General Practice - working as a salaried GP
Dr Christopher Lewis qualified from the University of Southampton Medical School in 2000. He went on to train as a GP in Wiltshire, where he now works as a salaried GP for the South Wiltshire Out of Hours service. In addition, Dr Lewis is currently studying for a Diploma of Tropical Medicine & Hygeine at the London School of Tropical Medicine.
Originally, I applied to general practice because the GP rotations looked appealing, not because I wanted to be a GP.
I wanted to do all the SHO jobs that this rotation offered (A&E, Paeds, O&G, Medicine) and thought the GP registrar year would be useful. I could always be a GP in the future, if necessary. In reality, my experience of general practice has been my most worthwhile experience in Medicine.
I am currently a salaried out-of-hours GP after recently completing my registrar year and am hoping to spend a few years working abroad for a medical humanitarian organisation before coming back to the UK to do a mixture of GP, palliative care and emergency medicine.
Why General Practice?
We were told at medical school that 50% of us would be GPs. That didn’t fit our aspirations - how confusing. Most of us wanted to be surgeons, physicians or paediatricians. I thought (as many of us did) that GP was a dull, quiet job to be done when I was about to retire.
Nothing could be further from the truth. General practice is full of variety - when you call a patient in, you have no idea what clinical problem will be presented next. This huge variety also challenges your knowledge and you will often have to say "I don’t know what it is, but it’s not serious".
I believe that general practice gives you more opportunities than other careers. After a few years training, it is very possible to be a flexible GP, salaried GP, part-time GP, out-of-hours GP, GP Partner, GP with a special interest, etc, with good jobs available. It also gives you opportunities to work in different areas such as immediate care, complementary medicine, research - you can even work abroad.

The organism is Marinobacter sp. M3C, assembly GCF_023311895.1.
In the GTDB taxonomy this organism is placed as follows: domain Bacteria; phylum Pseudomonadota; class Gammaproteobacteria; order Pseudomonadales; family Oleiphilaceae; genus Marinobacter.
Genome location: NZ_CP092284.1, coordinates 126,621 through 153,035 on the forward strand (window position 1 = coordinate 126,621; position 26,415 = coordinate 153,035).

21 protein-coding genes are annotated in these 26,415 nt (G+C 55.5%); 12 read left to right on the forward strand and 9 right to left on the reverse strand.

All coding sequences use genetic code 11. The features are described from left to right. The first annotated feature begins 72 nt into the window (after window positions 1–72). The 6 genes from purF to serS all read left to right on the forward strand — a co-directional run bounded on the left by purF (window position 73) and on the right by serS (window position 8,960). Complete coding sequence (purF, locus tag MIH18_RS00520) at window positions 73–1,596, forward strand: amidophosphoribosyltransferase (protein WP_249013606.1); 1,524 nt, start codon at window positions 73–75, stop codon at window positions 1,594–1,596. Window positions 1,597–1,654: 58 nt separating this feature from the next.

In general practice, you have the amazing privilege of seeing the patients as real people - a very different experience from seeing patients on a ward round. You see people in an entirely different light when you visit them at home and you get to know your patients and their families - it makes treating them a thoroughly enjoyable experience.
Following house jobs (which are starting to incorporate general practice training) you need to do four different SHO jobs either individually or as part of a GP VTS rotation before you complete the GP registrar year. Then you will work in a GP practice for a year (or six months in two practices) with a trainer to support you during this time.
To be accredited as a GP you need to pass the summative assessment during your GP registrar year, incorporating MCQ, audit, video and trainer’s report. The MRCGP (which incorporates MCQ, written paper, video and oral) is a supplementary exam which not essential for becoming a GP, although this may change in the future.
General practice is a career that enables you to have many opportunities, both in and out of medicine. It is full of variety, patient contact and down-to-earth doctors.
This career isn’t for you if:
- you need a precise answer to everything
- you don’t like patients
- you don’t like tweed jackets. (this point is flexible, I haven’t got one!)
My own opinion is that every hospital doctor should experience a GP placement. Having this opportunity would improve clinical skills and communication skills, as well as improving communication between hospitals and the community. An experience in general practice is worthwhile for everyone.